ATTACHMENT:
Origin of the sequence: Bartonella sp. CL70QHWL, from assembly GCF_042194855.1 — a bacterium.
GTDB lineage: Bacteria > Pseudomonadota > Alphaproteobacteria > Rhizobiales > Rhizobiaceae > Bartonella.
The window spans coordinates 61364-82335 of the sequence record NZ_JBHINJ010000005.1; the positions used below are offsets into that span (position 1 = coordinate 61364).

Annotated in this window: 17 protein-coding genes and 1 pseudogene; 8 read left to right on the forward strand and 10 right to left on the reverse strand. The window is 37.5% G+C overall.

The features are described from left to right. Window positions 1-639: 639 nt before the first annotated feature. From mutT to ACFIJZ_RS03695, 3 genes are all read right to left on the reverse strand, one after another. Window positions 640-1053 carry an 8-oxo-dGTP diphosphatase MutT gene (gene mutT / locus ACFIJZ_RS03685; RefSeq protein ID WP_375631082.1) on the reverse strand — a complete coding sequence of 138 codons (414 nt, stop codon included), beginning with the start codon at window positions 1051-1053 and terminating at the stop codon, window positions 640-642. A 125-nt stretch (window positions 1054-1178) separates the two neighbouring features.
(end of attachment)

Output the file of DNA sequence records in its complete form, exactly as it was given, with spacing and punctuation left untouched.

Origin of the sequence: Bartonella sp. CL70QHWL, from assembly GCF_042194855.1 — a bacterium.
GTDB lineage: Bacteria > Pseudomonadota > Alphaproteobacteria > Rhizobiales > Rhizobiaceae > Bartonella.
The window spans coordinates 61364-82335 of the sequence record NZ_JBHINJ010000005.1; the positions used below are offsets into that span (position 1 = coordinate 61364).

Annotated in this window: 17 protein-coding genes and 1 pseudogene; 8 read left to right on the forward strand and 10 right to left on the reverse strand. The window is 37.5% G+C overall.

The features are described from left to right. Window positions 1-639: 639 nt before the first annotated feature. From mutT to ACFIJZ_RS03695, 3 genes are all read right to left on the reverse strand, one after another. Window positions 640-1053 carry an 8-oxo-dGTP diphosphatase MutT gene (gene mutT / locus ACFIJZ_RS03685; RefSeq protein ID WP_375631082.1) on the reverse strand — a complete coding sequence of 138 codons (414 nt, stop codon included), beginning with the start codon at window positions 1051-1053 and terminating at the stop codon, window positions 640-642. A 125-nt stretch (window positions 1054-1178) separates the two neighbouring features.